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Profile: The allure of the idiot box

November 04, 2012

The ’70s and ’80s are often referred to as the golden days of PTV, especially when it comes to drama. With the production of new plays new artists were being discovered, some of whom made a few appearances and then were not seen again, while some made a name and career for themselves and continued for decades.

One such name which appeared on TV during the late ’60s and stayed there is Masooma Lateef (previously Masooma Shah). The veteran artist was introduced to the screen in the late 1960s by Amir Imam in Channar ke Saiy and since then has appeared in so many; some of them famous serials, that she thinks it’s not possible to remember them all.

Hailing from Bangladesh (then East Pakistan) she, along with her family, migrated to Pakistan well before the fall of Dhaka and made Karachi her home after spending some time in Lahore. Bangladesh has left deep impressions on Lateef, which is evident in two things: her love for music — though she could not become a singer, music is still her weakness; and her adoption of sari as her dress of choice — girls as young as 12-13 years wear sari in Bangladesh and while living there she also started following the trend.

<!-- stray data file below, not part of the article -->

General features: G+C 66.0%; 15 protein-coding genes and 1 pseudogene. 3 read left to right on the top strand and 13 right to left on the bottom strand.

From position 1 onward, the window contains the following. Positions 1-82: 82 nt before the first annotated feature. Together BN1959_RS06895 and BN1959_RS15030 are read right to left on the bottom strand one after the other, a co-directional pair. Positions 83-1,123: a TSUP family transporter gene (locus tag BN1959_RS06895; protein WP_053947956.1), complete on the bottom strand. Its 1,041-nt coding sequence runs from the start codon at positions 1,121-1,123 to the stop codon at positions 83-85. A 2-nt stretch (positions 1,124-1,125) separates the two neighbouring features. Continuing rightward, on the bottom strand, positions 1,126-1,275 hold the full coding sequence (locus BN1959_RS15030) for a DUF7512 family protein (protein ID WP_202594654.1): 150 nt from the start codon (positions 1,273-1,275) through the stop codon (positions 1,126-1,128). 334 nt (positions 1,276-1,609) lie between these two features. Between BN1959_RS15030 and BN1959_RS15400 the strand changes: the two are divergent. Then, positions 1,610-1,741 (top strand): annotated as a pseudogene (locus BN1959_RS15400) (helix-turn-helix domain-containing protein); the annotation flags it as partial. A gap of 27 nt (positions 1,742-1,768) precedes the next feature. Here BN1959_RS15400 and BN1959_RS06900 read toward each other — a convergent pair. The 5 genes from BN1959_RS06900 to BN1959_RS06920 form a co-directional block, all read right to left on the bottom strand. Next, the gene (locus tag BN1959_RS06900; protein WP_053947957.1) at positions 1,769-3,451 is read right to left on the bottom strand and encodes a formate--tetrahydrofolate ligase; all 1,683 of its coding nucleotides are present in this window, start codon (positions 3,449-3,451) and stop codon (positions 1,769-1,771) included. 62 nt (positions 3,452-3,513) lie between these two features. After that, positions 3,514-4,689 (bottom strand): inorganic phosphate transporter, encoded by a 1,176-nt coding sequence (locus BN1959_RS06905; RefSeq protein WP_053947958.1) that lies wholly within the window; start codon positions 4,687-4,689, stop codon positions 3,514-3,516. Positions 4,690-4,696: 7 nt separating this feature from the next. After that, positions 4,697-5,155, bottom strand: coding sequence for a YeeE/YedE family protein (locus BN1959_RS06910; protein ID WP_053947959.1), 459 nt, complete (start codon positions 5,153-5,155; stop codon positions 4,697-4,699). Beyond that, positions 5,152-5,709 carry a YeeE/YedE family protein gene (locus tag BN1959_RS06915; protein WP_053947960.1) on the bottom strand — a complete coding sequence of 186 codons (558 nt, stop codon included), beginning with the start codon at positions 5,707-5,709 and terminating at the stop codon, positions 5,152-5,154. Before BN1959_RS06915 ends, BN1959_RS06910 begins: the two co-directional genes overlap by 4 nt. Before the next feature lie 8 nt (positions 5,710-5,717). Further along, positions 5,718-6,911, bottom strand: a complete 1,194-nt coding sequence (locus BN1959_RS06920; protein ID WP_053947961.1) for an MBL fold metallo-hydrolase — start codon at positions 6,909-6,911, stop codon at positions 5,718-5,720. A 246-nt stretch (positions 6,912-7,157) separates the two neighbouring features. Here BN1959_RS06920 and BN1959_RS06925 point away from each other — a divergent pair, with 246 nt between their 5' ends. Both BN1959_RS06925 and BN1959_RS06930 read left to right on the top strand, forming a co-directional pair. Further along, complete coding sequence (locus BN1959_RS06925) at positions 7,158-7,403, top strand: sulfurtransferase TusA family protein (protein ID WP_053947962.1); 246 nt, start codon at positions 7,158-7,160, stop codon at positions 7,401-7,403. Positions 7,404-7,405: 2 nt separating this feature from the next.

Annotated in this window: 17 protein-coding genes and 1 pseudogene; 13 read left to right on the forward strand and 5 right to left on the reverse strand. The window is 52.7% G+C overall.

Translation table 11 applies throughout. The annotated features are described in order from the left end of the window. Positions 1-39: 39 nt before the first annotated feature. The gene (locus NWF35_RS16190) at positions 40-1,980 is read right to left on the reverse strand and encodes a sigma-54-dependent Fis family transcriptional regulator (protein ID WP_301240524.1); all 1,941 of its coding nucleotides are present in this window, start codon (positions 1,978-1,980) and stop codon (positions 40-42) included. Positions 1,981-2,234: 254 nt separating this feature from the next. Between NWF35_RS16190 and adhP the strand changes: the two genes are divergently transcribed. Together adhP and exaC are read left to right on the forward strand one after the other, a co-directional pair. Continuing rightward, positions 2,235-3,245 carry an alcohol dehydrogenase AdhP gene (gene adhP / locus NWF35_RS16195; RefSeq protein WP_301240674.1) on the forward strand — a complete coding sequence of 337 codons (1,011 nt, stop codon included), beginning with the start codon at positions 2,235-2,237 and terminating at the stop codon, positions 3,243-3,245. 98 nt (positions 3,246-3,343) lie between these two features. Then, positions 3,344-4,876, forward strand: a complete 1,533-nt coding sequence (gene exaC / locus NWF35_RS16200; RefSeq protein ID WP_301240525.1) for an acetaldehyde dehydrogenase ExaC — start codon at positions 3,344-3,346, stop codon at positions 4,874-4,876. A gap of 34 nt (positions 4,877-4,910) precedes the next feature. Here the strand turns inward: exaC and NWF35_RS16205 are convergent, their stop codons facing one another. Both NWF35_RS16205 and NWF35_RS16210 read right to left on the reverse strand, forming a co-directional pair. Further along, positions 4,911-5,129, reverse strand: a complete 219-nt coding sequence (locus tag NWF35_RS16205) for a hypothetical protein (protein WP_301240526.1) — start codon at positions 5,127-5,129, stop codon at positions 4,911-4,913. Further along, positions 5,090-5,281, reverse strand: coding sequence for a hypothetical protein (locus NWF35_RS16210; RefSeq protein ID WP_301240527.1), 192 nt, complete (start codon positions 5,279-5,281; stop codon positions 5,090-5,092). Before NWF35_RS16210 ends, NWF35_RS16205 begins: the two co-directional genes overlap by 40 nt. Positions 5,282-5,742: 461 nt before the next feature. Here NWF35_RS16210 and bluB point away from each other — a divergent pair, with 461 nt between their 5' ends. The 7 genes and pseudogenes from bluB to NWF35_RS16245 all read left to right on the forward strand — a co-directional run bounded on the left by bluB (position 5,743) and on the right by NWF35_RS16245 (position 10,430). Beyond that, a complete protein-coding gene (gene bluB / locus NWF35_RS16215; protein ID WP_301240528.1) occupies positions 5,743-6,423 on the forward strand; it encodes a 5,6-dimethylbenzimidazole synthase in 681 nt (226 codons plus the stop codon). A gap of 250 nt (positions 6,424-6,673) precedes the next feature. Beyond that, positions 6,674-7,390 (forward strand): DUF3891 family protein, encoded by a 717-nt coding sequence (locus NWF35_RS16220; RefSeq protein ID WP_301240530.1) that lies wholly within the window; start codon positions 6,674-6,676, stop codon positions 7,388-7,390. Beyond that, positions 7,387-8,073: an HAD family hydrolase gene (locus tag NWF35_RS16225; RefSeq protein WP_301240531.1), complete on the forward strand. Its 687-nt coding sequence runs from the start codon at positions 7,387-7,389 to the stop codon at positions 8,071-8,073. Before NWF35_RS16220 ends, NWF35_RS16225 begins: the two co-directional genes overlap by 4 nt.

The girl who grew up playing with dolls like most girls of her age at that time was a very normal girl and had a smooth carefree childhood, naughty but not to the extent of causing harm to anyone. Besides dolls her interest lay in badminton which she played a lot as a child.

Lateef is the first one from her family to enter showbiz. Her decision to come on the screen created a lot of opposition as people at that time were not appreciative of this field. “Times have changed and now it has become very acceptable, to the extent that people take pride that someone from the family is in this field,” she says.